Monday, 19 January 2015

Computers Won The War

The biopic. The film that dramatically portrays the life of a true person. This stage of fame is only reached by the truly revolutionary. From Johnny Cash to the Queen to Jesus, those figures who influence our world are almost doomed to be immortalised in film; better hope the film that does it is not a flop! This is the story of a man whose great successes were secrets until after long after his death - Alan Turing. This is The Imitation Game.

War in Europe has broken out for a second time. The Germans communicate through coded messages, encrypted by an Enigma machine. The machine is programmed daily to a different setting making it nigh on impossible to crack the messages. One secret team are hired by MI6, and other military personnel to attempt to beat the Enigma, and amongst that team is Alan Turing (Benedict Cumberbatch) who believes that the way to beat a machine, is with a machine. As the war death toll mounts, the Germans March forward, and the war seems never ending, the pressure mounts on the Enigma team, Beat the Enigma, end the war.

'Pass me an Alan key'

With a character who, in a simple description, would sound so close in personality to Sherlock (egotistical, incredibly intelligent, slightly autistic, closet homosexual), it would not be an unfair assumption to think that even Benedict Cumberbatch might struggle to bring originality to Turing and separate himself from his most famous role. However, these doubts are misplaced as Cumberbatch is completely absorbed by his performance of Turing. Together with a Keira Knightley at her best and a powerful supporting ensemble, The Imitation Game hosts some of the finest acting of the year. The cast all provide genuine and moving performances that depict some of Britain's brightest minds in a dark era of history, telling the tale of the men (and woman) that helped to win the war.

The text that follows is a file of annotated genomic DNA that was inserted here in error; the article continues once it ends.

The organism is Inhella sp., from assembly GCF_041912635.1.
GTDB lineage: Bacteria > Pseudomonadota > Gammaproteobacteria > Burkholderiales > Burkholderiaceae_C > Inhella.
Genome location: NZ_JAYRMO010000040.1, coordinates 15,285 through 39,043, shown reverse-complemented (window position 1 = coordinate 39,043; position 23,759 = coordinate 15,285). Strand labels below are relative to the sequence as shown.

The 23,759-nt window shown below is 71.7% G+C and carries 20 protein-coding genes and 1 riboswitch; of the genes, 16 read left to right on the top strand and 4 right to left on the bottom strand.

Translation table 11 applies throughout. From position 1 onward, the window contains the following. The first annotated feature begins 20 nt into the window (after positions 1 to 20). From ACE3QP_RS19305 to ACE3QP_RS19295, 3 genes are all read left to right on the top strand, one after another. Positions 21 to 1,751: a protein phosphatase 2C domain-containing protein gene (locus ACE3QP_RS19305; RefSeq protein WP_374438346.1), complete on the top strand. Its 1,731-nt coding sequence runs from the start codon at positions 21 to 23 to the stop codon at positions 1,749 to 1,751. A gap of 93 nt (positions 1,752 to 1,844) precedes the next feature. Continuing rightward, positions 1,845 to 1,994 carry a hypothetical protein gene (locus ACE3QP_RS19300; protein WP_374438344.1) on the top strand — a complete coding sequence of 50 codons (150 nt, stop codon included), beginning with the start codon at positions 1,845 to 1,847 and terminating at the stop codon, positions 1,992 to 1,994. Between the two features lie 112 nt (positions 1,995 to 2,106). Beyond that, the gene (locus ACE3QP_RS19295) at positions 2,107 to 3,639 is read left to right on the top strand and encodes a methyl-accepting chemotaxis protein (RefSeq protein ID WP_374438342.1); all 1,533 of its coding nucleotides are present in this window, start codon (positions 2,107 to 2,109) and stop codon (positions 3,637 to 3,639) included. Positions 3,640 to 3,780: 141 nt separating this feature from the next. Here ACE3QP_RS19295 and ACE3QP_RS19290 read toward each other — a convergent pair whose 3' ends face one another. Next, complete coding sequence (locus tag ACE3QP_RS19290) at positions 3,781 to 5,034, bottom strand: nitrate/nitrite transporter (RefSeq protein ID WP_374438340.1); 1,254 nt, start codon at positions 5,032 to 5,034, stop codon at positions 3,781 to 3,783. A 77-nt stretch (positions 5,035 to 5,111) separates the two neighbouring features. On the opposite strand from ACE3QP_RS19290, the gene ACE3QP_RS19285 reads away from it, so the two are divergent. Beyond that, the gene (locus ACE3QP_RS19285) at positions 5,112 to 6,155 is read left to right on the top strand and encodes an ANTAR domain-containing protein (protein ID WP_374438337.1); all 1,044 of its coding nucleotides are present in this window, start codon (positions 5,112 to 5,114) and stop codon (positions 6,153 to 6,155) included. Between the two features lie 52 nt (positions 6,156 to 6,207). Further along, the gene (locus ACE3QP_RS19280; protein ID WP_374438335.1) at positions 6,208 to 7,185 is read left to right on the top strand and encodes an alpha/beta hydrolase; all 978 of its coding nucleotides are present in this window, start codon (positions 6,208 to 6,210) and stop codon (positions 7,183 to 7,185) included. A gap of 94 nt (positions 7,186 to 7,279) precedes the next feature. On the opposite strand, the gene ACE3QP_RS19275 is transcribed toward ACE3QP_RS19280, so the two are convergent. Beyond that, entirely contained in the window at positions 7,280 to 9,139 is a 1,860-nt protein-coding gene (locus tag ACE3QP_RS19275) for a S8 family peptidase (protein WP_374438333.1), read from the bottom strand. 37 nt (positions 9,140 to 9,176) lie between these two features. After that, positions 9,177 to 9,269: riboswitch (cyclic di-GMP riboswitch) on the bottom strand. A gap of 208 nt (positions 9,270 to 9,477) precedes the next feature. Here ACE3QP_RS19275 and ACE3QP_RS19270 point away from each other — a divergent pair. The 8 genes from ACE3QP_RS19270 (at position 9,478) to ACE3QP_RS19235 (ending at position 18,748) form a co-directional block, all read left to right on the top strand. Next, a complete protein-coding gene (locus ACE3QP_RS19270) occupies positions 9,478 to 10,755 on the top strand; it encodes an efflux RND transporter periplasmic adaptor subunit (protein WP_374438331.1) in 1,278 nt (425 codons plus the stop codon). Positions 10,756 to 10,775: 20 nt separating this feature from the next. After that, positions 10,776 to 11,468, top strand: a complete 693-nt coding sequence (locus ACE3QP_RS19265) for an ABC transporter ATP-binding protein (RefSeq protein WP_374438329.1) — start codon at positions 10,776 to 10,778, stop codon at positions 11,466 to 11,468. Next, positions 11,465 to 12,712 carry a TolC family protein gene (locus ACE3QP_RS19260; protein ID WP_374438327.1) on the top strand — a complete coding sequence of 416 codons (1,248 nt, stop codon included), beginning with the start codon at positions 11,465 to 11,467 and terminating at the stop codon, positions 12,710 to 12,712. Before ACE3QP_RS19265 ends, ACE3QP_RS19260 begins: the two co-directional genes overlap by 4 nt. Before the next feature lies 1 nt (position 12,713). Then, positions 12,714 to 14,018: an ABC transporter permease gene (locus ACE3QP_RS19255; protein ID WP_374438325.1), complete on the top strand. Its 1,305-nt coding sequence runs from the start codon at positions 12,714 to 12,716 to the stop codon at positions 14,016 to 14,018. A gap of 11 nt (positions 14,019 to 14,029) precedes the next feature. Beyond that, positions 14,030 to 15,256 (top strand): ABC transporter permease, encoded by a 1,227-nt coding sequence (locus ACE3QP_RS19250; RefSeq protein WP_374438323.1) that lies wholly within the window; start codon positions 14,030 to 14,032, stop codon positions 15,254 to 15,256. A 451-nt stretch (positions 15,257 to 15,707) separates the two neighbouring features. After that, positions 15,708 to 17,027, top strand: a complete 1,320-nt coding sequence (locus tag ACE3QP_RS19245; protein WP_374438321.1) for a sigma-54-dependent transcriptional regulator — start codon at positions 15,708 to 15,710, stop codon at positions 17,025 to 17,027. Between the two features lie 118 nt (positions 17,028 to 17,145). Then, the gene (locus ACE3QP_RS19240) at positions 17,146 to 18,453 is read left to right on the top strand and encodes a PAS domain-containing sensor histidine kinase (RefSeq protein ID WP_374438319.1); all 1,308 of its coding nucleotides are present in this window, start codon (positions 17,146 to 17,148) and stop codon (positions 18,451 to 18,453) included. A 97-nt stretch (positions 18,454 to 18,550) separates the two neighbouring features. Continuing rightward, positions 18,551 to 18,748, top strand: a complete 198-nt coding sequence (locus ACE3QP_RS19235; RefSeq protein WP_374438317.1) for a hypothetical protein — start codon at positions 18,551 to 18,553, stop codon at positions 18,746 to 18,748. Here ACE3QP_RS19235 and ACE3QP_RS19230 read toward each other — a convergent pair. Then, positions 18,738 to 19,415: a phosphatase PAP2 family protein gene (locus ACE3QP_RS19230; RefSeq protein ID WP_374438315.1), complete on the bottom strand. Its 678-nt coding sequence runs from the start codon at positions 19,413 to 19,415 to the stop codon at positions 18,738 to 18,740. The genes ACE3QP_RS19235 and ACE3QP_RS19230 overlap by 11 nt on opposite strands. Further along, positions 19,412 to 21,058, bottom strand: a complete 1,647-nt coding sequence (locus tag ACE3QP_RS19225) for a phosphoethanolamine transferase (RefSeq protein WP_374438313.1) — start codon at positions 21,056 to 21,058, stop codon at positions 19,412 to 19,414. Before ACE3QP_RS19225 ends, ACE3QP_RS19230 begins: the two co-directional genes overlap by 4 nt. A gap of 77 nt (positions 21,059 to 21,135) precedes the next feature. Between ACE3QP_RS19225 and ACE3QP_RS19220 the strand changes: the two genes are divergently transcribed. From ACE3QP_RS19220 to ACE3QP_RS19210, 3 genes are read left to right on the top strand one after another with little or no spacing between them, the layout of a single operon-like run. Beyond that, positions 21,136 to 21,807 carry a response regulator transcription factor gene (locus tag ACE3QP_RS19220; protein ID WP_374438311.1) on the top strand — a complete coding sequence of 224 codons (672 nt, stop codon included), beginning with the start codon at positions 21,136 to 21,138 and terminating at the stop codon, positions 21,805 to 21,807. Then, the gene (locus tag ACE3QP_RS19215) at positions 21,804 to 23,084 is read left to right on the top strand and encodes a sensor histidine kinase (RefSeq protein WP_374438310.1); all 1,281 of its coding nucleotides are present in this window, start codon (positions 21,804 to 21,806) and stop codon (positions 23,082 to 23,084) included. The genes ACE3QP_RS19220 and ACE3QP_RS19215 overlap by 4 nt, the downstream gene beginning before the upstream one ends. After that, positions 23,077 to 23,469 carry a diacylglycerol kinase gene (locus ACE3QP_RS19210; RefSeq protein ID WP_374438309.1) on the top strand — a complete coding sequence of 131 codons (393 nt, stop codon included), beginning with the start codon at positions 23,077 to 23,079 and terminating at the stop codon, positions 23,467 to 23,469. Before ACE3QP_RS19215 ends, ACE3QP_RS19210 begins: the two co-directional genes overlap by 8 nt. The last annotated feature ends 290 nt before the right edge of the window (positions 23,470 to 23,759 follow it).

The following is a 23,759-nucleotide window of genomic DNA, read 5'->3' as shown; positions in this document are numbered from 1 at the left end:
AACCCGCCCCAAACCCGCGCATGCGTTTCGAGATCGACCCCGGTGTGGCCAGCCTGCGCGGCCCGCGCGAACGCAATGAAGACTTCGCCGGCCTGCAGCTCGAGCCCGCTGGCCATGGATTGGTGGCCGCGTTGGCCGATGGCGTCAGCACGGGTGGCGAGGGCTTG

The team were having a cracking time.

With a emotionally driven screenplay, The Imitation Game tugs at many heartstrings but ultimately it is a story of hope, a story of success, and a story of the brilliance of humankind. But it is more than this. The film is a thriller through and through which rattles along at a captivating pace, adding puzzle to puzzle with a constant clock to beat in a life-or-death war setting. Morten Tyldum's direction with Graham Moore's screenplay is a match made in heaven and with such a strong cast, The Imitation Game moves from success to success. Whilst those who are more aware of the historical scenarios surrounding Turing's solving of the Enigma Code may find issues with the accuracy and some moments feel a bit forced to emphasise a point (the realisation that there will be decisions on who to save is an example of this), but the film's merits well outweigh its flaws.

A moving picture that tells the stories of one of the most important discoveries in military history. Captivating from start to finish (though sometimes a bit muddled in its presentation), The Imitation Game is a must see.

Best Bit? When the team find the link they need to decrypt the code, anyone who does not have a shiver down their spine as they put into the machine is possibly soulless. 

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